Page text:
(in reply to Jay Rosen’s “Journalists have to decide what to do about candidates who are climate change denialists“)
It’s sad to see an experienced journalist and several pathetic commenters completely naive on the fact that taking sides isn’t the only or the best option for a reporter to inform the readers.
Candidates subject to Rosen’s Persistence or Confrontation will clam up, for example, and the public will know less about them than they should.
In practice the best way to handle any situation is by treating it as unique and devising the strategy that will bring about the best journalism on the there and then. Ideology and prejudice won’t ever work in that respect.
In fact, each of Rosen’s four ways assumes that the journalist goes out there with some Truth in his/her mind and has to protect the public from exposure to some particular Untruth.
What I’m saying is that this is not an approach that will elicit great pages of campaign journalism, especially as it automatically and prejudicially isolates the politician from the journalist.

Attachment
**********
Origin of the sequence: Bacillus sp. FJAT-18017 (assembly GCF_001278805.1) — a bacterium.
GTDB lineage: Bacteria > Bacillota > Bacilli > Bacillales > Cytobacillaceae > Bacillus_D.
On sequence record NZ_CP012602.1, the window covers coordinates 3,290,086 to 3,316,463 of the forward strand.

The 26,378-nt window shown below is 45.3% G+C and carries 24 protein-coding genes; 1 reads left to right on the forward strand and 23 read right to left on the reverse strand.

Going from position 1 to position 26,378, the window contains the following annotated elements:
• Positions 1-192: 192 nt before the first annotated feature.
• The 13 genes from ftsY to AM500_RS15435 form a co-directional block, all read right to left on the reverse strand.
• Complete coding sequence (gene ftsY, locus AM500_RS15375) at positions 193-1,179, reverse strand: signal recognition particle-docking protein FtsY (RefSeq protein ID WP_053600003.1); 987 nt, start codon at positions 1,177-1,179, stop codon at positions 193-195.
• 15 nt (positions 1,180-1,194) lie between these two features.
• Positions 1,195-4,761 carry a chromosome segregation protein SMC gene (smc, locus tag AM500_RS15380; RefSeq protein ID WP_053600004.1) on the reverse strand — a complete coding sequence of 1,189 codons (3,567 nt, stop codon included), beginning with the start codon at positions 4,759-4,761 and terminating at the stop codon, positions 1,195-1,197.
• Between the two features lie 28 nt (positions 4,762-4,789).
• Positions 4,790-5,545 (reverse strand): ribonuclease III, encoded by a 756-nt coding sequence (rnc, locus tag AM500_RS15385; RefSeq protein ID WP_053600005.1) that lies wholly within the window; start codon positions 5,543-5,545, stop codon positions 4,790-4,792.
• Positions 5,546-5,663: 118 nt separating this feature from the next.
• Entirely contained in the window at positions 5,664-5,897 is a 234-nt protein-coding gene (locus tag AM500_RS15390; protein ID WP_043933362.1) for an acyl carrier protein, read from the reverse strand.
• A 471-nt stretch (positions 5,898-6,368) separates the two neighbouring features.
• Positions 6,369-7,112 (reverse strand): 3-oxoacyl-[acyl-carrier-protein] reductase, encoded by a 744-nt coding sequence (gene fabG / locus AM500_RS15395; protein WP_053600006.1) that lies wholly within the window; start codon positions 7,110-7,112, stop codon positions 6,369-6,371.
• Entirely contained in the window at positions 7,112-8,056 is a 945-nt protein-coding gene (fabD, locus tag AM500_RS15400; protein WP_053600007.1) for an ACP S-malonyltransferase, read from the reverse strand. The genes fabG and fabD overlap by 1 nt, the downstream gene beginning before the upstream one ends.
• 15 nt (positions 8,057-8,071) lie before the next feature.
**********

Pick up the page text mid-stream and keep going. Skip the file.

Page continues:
What if anything genuine will those politicians do and say when this Truth Holder of a journalist is around, I cannot fathom. At best, he or she will be considered by the candidate and the entourage as an eco zealot buffoon, somebody who should be fed made-up morsels of non-news.
The only way for a campaign journalist has to be to find the best way to extract news from candidate and campaign, considering the uniqueness of each situation. To go around with pen, paper, microphone and a lot of self-important grandstanding, isn’t good journalism.